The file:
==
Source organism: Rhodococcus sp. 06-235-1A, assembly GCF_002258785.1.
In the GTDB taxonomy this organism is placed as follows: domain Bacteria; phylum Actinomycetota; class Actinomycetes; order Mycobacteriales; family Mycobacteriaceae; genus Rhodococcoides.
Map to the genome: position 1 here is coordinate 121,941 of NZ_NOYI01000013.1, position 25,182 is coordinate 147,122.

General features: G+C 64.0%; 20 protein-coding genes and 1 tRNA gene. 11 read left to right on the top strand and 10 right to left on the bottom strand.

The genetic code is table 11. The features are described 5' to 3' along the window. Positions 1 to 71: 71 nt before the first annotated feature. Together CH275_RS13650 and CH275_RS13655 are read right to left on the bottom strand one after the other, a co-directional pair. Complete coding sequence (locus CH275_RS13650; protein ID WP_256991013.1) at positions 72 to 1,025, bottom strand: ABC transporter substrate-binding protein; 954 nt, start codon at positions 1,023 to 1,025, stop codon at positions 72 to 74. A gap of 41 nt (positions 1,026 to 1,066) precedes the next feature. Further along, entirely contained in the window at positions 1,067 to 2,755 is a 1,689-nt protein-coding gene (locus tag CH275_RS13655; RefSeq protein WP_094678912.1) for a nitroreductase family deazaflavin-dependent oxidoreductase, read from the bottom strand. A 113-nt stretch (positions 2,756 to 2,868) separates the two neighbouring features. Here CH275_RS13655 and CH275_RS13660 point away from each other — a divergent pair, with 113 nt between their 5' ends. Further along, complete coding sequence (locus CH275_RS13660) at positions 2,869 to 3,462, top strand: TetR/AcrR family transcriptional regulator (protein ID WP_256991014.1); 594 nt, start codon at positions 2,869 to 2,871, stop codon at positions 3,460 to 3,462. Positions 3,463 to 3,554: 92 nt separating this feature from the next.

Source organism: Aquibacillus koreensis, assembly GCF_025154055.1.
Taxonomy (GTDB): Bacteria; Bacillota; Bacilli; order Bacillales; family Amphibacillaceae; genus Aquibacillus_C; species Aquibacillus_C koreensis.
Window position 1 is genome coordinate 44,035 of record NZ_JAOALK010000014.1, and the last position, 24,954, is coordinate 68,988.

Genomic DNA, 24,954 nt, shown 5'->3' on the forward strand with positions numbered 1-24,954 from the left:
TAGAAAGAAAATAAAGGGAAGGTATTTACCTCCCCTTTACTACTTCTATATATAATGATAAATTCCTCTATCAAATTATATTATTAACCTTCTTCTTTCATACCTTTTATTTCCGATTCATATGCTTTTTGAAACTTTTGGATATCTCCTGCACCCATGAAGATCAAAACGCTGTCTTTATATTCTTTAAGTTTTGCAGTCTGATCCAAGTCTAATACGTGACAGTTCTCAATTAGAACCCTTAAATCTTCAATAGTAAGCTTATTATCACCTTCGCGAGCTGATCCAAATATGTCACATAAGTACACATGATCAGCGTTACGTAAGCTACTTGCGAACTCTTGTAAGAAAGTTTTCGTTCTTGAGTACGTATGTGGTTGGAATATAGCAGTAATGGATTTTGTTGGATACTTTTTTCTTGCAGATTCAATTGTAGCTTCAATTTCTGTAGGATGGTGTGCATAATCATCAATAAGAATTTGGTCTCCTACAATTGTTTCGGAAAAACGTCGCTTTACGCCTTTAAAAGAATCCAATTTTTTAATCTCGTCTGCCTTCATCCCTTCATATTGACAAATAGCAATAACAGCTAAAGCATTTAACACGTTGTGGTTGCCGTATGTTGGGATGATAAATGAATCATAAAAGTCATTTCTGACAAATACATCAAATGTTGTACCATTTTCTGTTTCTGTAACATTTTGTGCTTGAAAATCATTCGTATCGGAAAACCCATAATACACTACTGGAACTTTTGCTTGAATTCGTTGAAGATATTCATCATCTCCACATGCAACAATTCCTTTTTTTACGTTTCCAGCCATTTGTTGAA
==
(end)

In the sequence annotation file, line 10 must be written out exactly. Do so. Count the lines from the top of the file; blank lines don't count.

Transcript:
TAGAAAGAAAATAAAGGGAAGGTATTTACCTCCCCTTTACTACTTCTATATATAATGATAAATTCCTCTATCAAATTATATTATTAACCTTCTTCTTTCATACCTTTTATTTCCGATTCATATGCTTTTTGAAACTTTTGGATATCTCCTGCACCCATGAAGATCAAAACGCTGTCTTTATATTCTTTAAGTTTTGCAGTCTGATCCAAGTCTAATACGTGACAGTTCTCAATTAGAACCCTTAAATCTTCAATAGTAAGCTTATTATCACCTTCGCGAGCTGATCCAAATATGTCACATAAGTACACATGATCAGCGTTACGTAAGCTACTTGCGAACTCTTGTAAGAAAGTTTTCGTTCTTGAGTACGTATGTGGTTGGAATATAGCAGTAATGGATTTTGTTGGATACTTTTTTCTTGCAGATTCAATTGTAGCTTCAATTTCTGTAGGATGGTGTGCATAATCATCAATAAGAATTTGGTCTCCTACAATTGTTTCGGAAAAACGTCGCTTTACGCCTTTAAAAGAATCCAATTTTTTAATCTCGTCTGCCTTCATCCCTTCATATTGACAAATAGCAATAACAGCTAAAGCATTTAACACGTTGTGGTTGCCGTATGTTGGGATGATAAATGAATCATAAAAGTCATTTCTGACAAATACATCAAATGTTGTACCATTTTCTGTTTCTGTAACATTTTGTGCTTGAAAATCATTCGTATCGGAAAACCCATAATACACTACTGGAACTTTTGCTTGAATTCGTTGAAGATATTCATCATCTCCACATGCAACAATTCCTTTTTTTACGTTTCCAGCCATTTGTTGAA